For both safety and social reasons, most young professional expats choose to live in the parts of the city to the south and west of the historic center of the city if they can, which includes neighborhoods such as La Condesa, Roma, Juarez, Navarte, Escandón, Cuauhtémoc, and San Rafael.
This list is by no means a complete overview of the possible places to live in Mexico City but instead aims to provide a few suggestions for apartment hunters who are looking for a place to start their search. Keep in mind that this list is oriented toward the younger, less-monied crowd. For fancier accommodations, expats often choose to live in El Polanco or Santa Fe.
Here’s a short breakdown of what you can expect in each neighborhood:
La Condesa is widely regarded as the most beautiful and desirable place to live for young people in the city, with an exciting nightlife and a rich collection of restaurants and well-kept parks.
Rent prices are among the most expensive in the city, however, rarely dipping below 7500 pesos (around $400 US) for a bedroom in a complete apartment (for the purpose of this blog, the price points are for a single bedroom in a three or four-bedroom apartment with a full kitchen).
Roma is another famous and historic hotspot for food and bars. It’s slightly more affordable than Condesa and has better access to public transportation, but it is still expensive compared to the rest of the city—renters can expect bedroom prices to be in the 6000-peso range (around $320 US).
Juarez is best known for being home to Zona Rosa, an electric area with an abundance of bars and LGBTQ clubs. It lies on the south side of the famous Avenida Reforma, which regularly hosts parades and protests and provides easy access to the scenic Chapultapec Park. Prices are similar to those in Roma.
Cuauhtémoc is just across the street from Juarez, with the “street” being Avenida Reforma. It features a collection of beautiful apartment buildings, the offices of the United States Embassy, and easy access to everything Reforma has to offer.
There is a vibrant bar and restaurant scene, but without the craziness of the dance clubs in Juarez. The downside of this neighborhood is the lack of easy access to a metro stop, but there is a MetroBus stop in the northeast corner. Prices are similar to Juarez and Roma.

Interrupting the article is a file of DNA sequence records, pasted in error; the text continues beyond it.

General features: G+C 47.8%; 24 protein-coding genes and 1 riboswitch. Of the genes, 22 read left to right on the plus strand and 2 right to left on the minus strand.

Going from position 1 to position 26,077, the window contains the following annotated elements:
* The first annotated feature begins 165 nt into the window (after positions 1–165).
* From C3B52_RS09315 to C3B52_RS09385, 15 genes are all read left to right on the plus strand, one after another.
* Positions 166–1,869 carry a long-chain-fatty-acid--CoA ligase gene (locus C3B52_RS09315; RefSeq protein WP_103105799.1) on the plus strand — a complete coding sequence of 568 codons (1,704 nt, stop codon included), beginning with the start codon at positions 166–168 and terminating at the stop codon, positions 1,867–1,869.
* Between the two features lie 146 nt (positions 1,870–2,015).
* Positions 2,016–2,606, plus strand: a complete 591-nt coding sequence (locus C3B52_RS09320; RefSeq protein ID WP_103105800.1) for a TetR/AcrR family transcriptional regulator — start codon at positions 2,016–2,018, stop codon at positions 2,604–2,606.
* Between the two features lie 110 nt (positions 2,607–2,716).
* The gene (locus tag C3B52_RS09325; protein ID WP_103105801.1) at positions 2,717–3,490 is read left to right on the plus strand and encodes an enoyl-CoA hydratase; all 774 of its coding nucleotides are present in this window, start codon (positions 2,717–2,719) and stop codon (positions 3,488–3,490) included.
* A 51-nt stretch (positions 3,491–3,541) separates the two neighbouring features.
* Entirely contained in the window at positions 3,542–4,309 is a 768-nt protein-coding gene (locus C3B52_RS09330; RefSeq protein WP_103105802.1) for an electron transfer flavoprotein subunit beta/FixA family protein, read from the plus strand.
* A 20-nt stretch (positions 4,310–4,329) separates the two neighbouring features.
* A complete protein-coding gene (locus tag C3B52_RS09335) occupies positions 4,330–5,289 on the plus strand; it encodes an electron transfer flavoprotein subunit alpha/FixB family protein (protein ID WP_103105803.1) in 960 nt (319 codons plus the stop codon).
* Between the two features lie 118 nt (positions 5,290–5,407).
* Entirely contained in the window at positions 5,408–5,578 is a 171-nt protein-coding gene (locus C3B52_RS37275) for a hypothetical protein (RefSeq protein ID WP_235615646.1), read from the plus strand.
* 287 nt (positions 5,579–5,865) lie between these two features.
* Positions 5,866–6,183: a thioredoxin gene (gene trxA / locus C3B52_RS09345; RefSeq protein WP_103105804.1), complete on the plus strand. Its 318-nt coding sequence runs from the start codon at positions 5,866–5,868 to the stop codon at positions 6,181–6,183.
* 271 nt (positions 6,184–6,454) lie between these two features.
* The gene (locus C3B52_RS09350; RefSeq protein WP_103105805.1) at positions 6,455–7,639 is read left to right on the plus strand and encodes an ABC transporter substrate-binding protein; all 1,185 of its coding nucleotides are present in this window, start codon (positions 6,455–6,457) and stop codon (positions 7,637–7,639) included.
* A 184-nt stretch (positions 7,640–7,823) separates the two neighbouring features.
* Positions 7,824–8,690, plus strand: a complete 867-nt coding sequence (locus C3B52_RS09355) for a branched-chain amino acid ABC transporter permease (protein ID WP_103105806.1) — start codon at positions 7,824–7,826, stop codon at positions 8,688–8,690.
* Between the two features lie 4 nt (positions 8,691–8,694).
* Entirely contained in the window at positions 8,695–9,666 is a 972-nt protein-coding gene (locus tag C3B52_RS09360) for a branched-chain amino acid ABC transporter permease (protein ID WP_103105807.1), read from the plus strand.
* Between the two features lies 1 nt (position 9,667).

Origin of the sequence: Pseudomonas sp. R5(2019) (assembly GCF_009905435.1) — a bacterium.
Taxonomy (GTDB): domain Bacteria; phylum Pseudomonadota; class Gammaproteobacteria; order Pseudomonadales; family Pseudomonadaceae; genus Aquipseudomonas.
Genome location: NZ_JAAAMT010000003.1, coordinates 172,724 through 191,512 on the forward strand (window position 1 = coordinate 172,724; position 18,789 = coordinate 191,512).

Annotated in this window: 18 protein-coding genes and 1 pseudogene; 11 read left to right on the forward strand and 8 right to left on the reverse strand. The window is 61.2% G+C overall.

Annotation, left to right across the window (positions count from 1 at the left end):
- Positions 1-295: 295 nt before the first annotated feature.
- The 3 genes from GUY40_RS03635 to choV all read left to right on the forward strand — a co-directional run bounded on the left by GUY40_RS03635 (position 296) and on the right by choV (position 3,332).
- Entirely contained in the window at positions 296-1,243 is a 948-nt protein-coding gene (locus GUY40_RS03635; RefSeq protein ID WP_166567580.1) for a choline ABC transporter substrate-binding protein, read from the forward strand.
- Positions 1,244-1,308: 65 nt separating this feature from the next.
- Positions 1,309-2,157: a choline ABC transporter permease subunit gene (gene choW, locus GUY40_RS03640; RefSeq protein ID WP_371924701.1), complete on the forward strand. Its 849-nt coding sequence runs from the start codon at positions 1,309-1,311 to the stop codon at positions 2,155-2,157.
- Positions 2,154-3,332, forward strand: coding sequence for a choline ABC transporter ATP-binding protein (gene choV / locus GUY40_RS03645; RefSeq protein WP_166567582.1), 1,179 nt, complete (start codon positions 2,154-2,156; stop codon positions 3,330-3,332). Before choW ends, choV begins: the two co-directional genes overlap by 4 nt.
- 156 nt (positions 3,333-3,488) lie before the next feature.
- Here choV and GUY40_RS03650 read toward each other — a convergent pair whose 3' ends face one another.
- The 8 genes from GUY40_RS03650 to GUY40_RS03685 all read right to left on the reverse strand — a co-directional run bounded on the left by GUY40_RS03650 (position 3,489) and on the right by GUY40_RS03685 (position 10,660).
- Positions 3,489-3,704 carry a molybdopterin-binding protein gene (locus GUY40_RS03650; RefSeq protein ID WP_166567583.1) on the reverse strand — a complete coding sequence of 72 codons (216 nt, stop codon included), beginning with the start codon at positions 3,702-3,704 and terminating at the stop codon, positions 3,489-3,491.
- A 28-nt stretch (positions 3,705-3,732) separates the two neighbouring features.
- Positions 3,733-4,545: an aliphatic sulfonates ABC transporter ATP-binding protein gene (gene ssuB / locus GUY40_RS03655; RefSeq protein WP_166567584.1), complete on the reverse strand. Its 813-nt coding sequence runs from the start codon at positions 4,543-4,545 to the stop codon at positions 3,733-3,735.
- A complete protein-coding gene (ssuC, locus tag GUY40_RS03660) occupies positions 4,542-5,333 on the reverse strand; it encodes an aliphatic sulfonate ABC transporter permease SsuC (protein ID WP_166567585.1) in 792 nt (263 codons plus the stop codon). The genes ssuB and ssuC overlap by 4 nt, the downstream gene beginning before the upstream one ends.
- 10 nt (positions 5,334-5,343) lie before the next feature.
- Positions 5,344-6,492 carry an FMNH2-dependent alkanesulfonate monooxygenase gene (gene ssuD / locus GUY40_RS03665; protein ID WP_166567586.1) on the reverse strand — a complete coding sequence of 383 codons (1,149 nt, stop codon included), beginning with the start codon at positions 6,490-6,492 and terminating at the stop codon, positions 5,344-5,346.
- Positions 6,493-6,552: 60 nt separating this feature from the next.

Narvarte is one of the fastest-growing neighborhoods in the city, with a wide variety of newly constructed buildings to choose from and tons of delicious and affordable food. The green line (line 3) of the Metro that runs north-south through the heart of the city stops here, adding to its convenience and popularity. Prices are rising and vary widely, but are generally more affordable than the neighborhoods mentioned above.
Escandón is located just to the south of Condesa, and provide a great spot for those who want to be close to the most exciting parts of the city without breaking the bank.
As well as being more affordable, this neighborhood has plenty to offer in its own right in terms of delicious street food and overall activity.
Prices fall closer to 4500-5000 pesos ($240-$265US) for bedrooms in complete apartments.
San Rafael is north of all of the neighborhoods mentioned so far, and is similar to Escandon in that it offers easy access to the activity in Roma and Condesa while allowing more people to stay within their budget.
It is a bit older, quieter, and more residential than the others, but has extensive street food options and is certainly not without the liveliness that comes with being close to the historic center. Conveniently, the blue line of the Metro runs on the north side of the neighborhood.
As you can see, you have a lot of choices about where to live, depending on your personal preferences. Let us know where you have decided to call home in CDMX.
By: Ian Scholer